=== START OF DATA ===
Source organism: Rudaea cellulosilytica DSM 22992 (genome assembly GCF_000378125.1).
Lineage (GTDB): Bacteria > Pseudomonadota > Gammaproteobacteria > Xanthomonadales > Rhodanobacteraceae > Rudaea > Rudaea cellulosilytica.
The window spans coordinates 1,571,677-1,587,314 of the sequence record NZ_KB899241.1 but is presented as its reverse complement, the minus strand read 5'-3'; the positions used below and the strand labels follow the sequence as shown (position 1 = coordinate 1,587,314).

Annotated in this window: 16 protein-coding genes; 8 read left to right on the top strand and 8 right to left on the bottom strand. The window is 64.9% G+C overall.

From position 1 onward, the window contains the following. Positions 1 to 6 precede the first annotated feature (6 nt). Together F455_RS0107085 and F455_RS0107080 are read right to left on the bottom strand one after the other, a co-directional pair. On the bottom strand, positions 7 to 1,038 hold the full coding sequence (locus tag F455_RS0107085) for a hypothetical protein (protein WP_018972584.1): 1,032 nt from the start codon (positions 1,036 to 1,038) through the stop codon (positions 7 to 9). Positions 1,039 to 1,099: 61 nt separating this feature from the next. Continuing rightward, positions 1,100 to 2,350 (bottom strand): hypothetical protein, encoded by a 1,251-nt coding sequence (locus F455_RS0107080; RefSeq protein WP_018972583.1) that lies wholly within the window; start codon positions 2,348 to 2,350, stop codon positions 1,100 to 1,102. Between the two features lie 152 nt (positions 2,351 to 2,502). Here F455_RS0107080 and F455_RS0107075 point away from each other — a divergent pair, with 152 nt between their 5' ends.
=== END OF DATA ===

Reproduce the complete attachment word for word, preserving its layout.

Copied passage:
Source organism: Rudaea cellulosilytica DSM 22992 (genome assembly GCF_000378125.1).
Lineage (GTDB): Bacteria > Pseudomonadota > Gammaproteobacteria > Xanthomonadales > Rhodanobacteraceae > Rudaea > Rudaea cellulosilytica.
The window spans coordinates 1,571,677-1,587,314 of the sequence record NZ_KB899241.1 but is presented as its reverse complement, the minus strand read 5'-3'; the positions used below and the strand labels follow the sequence as shown (position 1 = coordinate 1,587,314).

Annotated in this window: 16 protein-coding genes; 8 read left to right on the top strand and 8 right to left on the bottom strand. The window is 64.9% G+C overall.

From position 1 onward, the window contains the following. Positions 1 to 6 precede the first annotated feature (6 nt). Together F455_RS0107085 and F455_RS0107080 are read right to left on the bottom strand one after the other, a co-directional pair. On the bottom strand, positions 7 to 1,038 hold the full coding sequence (locus tag F455_RS0107085) for a hypothetical protein (protein WP_018972584.1): 1,032 nt from the start codon (positions 1,036 to 1,038) through the stop codon (positions 7 to 9). Positions 1,039 to 1,099: 61 nt separating this feature from the next. Continuing rightward, positions 1,100 to 2,350 (bottom strand): hypothetical protein, encoded by a 1,251-nt coding sequence (locus F455_RS0107080; RefSeq protein WP_018972583.1) that lies wholly within the window; start codon positions 2,348 to 2,350, stop codon positions 1,100 to 1,102. Between the two features lie 152 nt (positions 2,351 to 2,502). Here F455_RS0107080 and F455_RS0107075 point away from each other — a divergent pair, with 152 nt between their 5' ends.